NEW YORK (Reuters Health) - Many people who opt for homeopathic therapy for their chronic ills report lasting improvements in their health, a new study finds.
Among patients at more than 100 German and Swiss homeopathic practices, researchers found that many reported long-term improvements in chronic conditions such as headaches, allergies and sleep problems.
However, the findings do not necessarily mean the controversial alternative therapy is responsible for the benefits, according to the researchers.
Homeopathy, which originated in Germany in the 1700s, is based on the principle of “like cures like” — substances that, according to homeopathy, would create certain symptoms in a person can, in a highly diluted form, treat those same symptoms.
Homeopathy is controversial because a number of its central concepts do not accord with modern science, and many studies have found that the remedies are no more effective than inactive placebo substances.
The current study, published in the journal BMC Public Health, looked only at how homeopathy patients tend to fare in their everyday life. Therefore, it does not settle the question of whether the remedies are actually effective, lead researcher Dr. Claudia Witt told Reuters Health.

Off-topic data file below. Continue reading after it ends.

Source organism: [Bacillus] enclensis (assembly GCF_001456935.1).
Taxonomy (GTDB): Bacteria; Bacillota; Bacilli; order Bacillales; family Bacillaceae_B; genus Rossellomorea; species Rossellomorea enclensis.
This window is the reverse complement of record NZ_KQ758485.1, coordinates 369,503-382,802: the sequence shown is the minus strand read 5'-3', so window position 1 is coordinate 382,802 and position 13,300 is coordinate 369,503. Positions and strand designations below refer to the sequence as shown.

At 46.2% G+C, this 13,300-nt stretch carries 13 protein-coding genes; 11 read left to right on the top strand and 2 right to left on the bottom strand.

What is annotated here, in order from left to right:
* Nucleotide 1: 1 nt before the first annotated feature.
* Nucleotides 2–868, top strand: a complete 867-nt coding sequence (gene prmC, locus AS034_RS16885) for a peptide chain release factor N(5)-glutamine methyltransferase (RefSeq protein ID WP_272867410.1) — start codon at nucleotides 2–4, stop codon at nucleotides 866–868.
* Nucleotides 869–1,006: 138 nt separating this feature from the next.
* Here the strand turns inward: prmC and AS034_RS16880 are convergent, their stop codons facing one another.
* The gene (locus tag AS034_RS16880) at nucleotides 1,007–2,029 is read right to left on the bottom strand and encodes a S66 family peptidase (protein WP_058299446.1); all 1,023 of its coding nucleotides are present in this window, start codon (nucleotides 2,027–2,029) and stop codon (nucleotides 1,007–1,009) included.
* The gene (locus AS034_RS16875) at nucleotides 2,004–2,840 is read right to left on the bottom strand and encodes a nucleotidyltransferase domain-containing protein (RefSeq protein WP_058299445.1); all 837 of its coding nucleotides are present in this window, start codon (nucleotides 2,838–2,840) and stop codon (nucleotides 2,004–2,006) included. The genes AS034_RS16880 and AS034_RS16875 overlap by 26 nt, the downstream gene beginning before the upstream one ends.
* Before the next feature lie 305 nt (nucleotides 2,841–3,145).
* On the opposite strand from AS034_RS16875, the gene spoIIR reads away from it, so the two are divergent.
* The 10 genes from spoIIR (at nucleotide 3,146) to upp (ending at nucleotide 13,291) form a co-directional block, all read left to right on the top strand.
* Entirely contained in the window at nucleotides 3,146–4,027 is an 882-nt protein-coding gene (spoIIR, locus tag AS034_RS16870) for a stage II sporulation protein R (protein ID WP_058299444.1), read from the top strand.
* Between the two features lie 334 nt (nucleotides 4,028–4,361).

“This observational study design does not allow (us) to determine any causality between the improvement and the given homeopathic remedy, nor does it exclude the placebo effect,” said Witt, of Charite University Medical Center in Berlin.
The findings are based on an eight-year follow-up of 3,709 adults and children treated at 103 homeopathic practices. At the end of that time, Witt’s team found, one-third were still undergoing homeopathic treatment, while a bit less than a third had stopped because their health had improved, and a similar proportion had stopped because they felt their treatment was not working.
On average, the study found, patients did report significant improvements in their symptoms over time. Nearly half said their symptom severity had declined by at least 50 percent.
However, Witt and her colleagues say, it’s not possible to tell whether the homeopathic treatments bestowed the benefits, because many patients also used other types of alternative care, as well as conventional medicine.
The placebo effect may also have been at work, according to the researchers, with some patients feeling better simply because they believed the homeopathic remedies would help.
SOURCE: BMC Public Health, online December 17, 2008.